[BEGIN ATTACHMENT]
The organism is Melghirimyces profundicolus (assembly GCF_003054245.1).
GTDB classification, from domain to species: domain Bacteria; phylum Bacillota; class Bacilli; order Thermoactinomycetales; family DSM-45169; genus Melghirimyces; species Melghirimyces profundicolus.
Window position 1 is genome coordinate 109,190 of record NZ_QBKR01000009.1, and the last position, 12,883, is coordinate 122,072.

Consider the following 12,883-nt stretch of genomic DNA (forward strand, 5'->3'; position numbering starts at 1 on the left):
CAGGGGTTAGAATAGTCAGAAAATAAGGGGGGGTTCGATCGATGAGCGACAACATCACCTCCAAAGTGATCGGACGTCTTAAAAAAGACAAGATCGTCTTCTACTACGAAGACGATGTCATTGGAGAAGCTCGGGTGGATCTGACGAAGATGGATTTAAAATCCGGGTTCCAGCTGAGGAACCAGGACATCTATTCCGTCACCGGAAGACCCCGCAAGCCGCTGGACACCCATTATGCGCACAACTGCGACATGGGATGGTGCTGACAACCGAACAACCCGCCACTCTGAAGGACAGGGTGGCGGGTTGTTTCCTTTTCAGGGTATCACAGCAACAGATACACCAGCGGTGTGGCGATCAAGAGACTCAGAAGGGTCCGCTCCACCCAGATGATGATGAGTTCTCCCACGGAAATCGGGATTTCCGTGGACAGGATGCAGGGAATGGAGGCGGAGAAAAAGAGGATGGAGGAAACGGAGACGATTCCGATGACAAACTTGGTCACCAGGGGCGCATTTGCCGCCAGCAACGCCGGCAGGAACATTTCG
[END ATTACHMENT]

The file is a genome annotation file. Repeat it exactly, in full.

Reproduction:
The organism is Melghirimyces profundicolus (assembly GCF_003054245.1).
GTDB classification, from domain to species: domain Bacteria; phylum Bacillota; class Bacilli; order Thermoactinomycetales; family DSM-45169; genus Melghirimyces; species Melghirimyces profundicolus.
Window position 1 is genome coordinate 109,190 of record NZ_QBKR01000009.1, and the last position, 12,883, is coordinate 122,072.

Consider the following 12,883-nt stretch of genomic DNA (forward strand, 5'->3'; position numbering starts at 1 on the left):
CAGGGGTTAGAATAGTCAGAAAATAAGGGGGGGTTCGATCGATGAGCGACAACATCACCTCCAAAGTGATCGGACGTCTTAAAAAAGACAAGATCGTCTTCTACTACGAAGACGATGTCATTGGAGAAGCTCGGGTGGATCTGACGAAGATGGATTTAAAATCCGGGTTCCAGCTGAGGAACCAGGACATCTATTCCGTCACCGGAAGACCCCGCAAGCCGCTGGACACCCATTATGCGCACAACTGCGACATGGGATGGTGCTGACAACCGAACAACCCGCCACTCTGAAGGACAGGGTGGCGGGTTGTTTCCTTTTCAGGGTATCACAGCAACAGATACACCAGCGGTGTGGCGATCAAGAGACTCAGAAGGGTCCGCTCCACCCAGATGATGATGAGTTCTCCCACGGAAATCGGGATTTCCGTGGACAGGATGCAGGGAATGGAGGCGGAGAAAAAGAGGATGGAGGAAACGGAGACGATTCCGATGACAAACTTGGTCACCAGGGGCGCATTTGCCGCCAGCAACGCCGGCAGGAACATTTCG